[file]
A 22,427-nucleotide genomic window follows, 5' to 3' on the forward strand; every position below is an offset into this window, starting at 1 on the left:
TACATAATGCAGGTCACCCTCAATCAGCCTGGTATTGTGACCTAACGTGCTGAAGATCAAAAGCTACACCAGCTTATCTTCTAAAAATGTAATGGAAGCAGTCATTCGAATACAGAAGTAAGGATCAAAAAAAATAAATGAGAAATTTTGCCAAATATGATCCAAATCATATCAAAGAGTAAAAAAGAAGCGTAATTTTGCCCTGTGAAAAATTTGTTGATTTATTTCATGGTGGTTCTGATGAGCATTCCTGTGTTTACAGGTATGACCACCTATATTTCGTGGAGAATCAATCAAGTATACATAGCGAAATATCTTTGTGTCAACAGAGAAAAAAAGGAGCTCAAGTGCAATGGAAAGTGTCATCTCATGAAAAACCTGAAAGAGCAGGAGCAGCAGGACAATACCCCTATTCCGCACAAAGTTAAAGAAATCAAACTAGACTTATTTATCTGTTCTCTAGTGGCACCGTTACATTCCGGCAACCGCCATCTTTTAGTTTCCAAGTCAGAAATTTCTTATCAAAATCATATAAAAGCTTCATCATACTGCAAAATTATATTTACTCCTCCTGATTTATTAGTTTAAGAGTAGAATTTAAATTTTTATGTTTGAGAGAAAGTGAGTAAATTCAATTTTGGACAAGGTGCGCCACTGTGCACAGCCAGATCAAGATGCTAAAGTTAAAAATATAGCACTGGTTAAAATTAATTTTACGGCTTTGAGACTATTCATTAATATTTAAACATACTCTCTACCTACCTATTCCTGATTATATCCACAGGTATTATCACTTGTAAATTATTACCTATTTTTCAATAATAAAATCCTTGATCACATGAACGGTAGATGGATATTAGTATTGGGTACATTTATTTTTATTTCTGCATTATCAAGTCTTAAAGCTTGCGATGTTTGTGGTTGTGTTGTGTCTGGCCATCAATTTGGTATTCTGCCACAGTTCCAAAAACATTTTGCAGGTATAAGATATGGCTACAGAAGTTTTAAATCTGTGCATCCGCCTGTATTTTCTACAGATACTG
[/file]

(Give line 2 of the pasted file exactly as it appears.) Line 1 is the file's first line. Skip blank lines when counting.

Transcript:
TACATAATGCAGGTCACCCTCAATCAGCCTGGTATTGTGACCTAACGTGCTGAAGATCAAAAGCTACACCAGCTTATCTTCTAAAAATGTAATGGAAGCAGTCATTCGAATACAGAAGTAAGGATCAAAAAAAATAAATGAGAAATTTTGCCAAATATGATCCAAATCATATCAAAGAGTAAAAAAGAAGCGTAATTTTGCCCTGTGAAAAATTTGTTGATTTATTTCATGGTGGTTCTGATGAGCATTCCTGTGTTTACAGGTATGACCACCTATATTTCGTGGAGAATCAATCAAGTATACATAGCGAAATATCTTTGTGTCAACAGAGAAAAAAAGGAGCTCAAGTGCAATGGAAAGTGTCATCTCATGAAAAACCTGAAAGAGCAGGAGCAGCAGGACAATACCCCTATTCCGCACAAAGTTAAAGAAATCAAACTAGACTTATTTATCTGTTCTCTAGTGGCACCGTTACATTCCGGCAACCGCCATCTTTTAGTTTCCAAGTCAGAAATTTCTTATCAAAATCATATAAAAGCTTCATCATACTGCAAAATTATATTTACTCCTCCTGATTTATTAGTTTAAGAGTAGAATTTAAATTTTTATGTTTGAGAGAAAGTGAGTAAATTCAATTTTGGACAAGGTGCGCCACTGTGCACAGCCAGATCAAGATGCTAAAGTTAAAAATATAGCACTGGTTAAAATTAATTTTACGGCTTTGAGACTATTCATTAATATTTAAACATACTCTCTACCTACCTATTCCTGATTATATCCACAGGTATTATCACTTGTAAATTATTACCTATTTTTCAATAATAAAATCCTTGATCACATGAACGGTAGATGGATATTAGTATTGGGTACATTTATTTTTATTTCTGCATTATCAAGTCTTAAAGCTTGCGATGTTTGTGGTTGTGTTGTGTCTGGCCATCAATTTGGTATTCTGCCACAGTTCCAAAAACATTTTGCAGGTATAAGATATGGCTACAGAAGTTTTAAATCTGTGCATCCGCCTGTATTTTCTACAGATACTG